According to Robert Braun, Vice President, Operations and Integration, Regional Cancer Care Associates, Hackensack, NJ, one of the biggest challenges facing community oncologists is those practices that operate with a financial risk model. “We’re definitely in uncharted territory, and I think we’re going to need organizations like COA, local representatives, and people on the federal level to help us navigate these waters,” he said. “We can hopefully come to a happy medium where our practices are stable and able to provide services to our patients, but are also ready to move forward once this challenge is done with us.”

He agreed with Ms Oubre’s prediction about an upcoming surge of patients, but added that this surge is “a good thing in terms of getting our patients in, treating them, and getting them healthy again.”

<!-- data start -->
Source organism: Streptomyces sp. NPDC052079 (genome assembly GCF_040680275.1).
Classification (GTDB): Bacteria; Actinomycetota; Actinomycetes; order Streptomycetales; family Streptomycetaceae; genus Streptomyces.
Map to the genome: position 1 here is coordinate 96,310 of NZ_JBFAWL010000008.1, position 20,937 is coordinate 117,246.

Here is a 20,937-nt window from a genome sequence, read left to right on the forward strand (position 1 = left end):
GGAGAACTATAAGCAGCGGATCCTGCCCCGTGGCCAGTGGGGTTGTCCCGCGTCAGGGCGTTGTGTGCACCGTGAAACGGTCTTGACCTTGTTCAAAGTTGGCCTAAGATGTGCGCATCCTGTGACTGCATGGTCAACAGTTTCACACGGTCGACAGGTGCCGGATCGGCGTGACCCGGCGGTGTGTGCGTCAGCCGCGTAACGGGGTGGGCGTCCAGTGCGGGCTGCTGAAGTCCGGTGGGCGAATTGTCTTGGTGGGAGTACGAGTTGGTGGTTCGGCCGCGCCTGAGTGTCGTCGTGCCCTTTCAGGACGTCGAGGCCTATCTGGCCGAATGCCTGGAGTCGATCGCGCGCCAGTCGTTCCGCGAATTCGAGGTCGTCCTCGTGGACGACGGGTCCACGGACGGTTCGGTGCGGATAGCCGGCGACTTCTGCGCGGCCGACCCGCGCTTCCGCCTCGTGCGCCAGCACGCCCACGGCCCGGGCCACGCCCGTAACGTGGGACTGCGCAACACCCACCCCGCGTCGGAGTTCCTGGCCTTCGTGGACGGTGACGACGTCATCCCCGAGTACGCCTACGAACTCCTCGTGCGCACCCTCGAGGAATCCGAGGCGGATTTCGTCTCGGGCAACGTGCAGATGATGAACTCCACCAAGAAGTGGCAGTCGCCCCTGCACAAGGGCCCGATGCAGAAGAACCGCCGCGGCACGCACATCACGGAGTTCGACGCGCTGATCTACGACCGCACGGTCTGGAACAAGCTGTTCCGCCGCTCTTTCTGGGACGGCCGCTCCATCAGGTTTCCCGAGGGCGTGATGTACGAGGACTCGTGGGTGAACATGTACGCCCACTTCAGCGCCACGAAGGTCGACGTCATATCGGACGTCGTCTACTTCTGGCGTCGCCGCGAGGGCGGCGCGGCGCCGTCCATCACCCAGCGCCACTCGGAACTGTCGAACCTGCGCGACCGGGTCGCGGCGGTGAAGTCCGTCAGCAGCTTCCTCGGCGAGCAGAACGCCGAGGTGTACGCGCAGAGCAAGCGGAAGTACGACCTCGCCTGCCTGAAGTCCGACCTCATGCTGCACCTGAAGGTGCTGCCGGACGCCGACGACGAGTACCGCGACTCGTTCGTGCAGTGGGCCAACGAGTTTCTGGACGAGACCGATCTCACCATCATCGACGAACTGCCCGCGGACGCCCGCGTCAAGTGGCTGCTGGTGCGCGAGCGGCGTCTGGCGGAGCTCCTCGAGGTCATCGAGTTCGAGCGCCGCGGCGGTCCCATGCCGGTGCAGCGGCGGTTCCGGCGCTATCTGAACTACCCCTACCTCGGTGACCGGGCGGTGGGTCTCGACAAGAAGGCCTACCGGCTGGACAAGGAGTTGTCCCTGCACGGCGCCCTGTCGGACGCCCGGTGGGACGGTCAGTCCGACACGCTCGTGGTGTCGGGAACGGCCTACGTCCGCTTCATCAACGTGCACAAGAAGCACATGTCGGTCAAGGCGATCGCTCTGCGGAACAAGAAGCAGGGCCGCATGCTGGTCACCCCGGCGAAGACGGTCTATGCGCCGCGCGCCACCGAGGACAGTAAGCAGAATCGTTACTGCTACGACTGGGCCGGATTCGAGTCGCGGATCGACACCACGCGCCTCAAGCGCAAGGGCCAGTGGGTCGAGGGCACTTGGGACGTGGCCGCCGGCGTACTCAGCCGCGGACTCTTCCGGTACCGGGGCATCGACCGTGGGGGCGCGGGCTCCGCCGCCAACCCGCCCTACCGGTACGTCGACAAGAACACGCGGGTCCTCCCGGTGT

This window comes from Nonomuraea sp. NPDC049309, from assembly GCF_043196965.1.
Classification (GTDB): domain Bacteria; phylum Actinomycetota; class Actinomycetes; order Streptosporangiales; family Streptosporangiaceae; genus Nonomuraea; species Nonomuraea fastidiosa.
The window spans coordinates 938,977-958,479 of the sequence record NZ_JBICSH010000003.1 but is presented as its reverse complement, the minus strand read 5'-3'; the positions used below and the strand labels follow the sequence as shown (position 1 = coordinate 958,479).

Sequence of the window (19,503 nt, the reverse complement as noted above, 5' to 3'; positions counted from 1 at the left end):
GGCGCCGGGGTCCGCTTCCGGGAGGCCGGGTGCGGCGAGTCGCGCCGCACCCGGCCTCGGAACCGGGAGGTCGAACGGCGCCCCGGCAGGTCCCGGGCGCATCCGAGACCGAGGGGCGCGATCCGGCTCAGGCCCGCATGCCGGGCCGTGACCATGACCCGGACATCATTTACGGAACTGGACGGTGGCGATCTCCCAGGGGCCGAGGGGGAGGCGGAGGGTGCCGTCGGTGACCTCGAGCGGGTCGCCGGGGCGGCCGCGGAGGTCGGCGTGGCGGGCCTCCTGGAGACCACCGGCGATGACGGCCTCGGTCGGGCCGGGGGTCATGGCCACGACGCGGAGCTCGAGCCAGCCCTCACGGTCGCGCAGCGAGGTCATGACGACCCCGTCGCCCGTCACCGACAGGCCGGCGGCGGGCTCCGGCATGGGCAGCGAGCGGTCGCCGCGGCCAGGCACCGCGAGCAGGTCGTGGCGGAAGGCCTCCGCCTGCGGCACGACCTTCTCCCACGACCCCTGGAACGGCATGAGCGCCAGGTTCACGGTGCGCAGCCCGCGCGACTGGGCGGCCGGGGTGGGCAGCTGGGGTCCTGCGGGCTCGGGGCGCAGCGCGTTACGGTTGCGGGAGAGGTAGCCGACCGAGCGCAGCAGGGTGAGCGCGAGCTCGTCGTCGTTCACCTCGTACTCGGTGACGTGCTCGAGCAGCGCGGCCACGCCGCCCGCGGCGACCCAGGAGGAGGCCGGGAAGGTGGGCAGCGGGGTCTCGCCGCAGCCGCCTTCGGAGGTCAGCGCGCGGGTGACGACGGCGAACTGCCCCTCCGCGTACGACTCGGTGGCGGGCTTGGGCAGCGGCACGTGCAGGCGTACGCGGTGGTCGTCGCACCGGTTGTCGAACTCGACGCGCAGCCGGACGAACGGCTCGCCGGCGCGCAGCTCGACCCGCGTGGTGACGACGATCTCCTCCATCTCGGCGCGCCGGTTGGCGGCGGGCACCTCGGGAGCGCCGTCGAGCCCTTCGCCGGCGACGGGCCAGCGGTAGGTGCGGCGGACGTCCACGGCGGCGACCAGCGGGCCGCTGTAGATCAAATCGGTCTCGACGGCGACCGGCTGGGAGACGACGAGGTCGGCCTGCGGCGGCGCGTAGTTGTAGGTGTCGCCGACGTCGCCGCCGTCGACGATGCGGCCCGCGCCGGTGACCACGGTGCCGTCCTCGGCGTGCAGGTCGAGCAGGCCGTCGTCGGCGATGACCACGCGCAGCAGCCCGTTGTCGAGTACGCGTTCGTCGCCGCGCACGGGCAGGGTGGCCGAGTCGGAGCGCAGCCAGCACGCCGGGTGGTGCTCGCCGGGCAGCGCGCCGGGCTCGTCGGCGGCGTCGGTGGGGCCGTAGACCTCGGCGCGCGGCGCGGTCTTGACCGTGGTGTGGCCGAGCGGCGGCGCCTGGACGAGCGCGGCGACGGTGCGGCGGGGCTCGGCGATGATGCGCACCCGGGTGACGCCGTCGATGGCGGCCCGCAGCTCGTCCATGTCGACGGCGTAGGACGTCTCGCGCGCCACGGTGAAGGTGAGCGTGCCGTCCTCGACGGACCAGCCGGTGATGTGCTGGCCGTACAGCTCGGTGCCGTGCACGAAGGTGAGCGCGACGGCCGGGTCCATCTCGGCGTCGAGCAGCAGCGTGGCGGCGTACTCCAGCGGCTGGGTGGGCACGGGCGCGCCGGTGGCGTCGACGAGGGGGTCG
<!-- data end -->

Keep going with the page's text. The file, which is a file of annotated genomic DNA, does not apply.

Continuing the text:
Mr Braun expressed a cautious optimism about the magnitude of a potential resurgence of COVID-19, and the effect it may have on the financial stability of practices in terms of patient numbers, staffing, and the supply chain of drugs and personal protective equipment (PPE).

“The most important thing is the care of our patients, but I think we also need to look at potentially remodeling our financials in terms of what it may look like if we have another surge of patients,” he said.

Adjusting to the New Normal

Mr Braun also pointed out some of the challenges involved in adjusting to the “new normal.” He noted that most practices will probably see more changes regarding standard operating procedures, the use of telemedicine, cleaning and disinfecting protocols, and the use of PPE.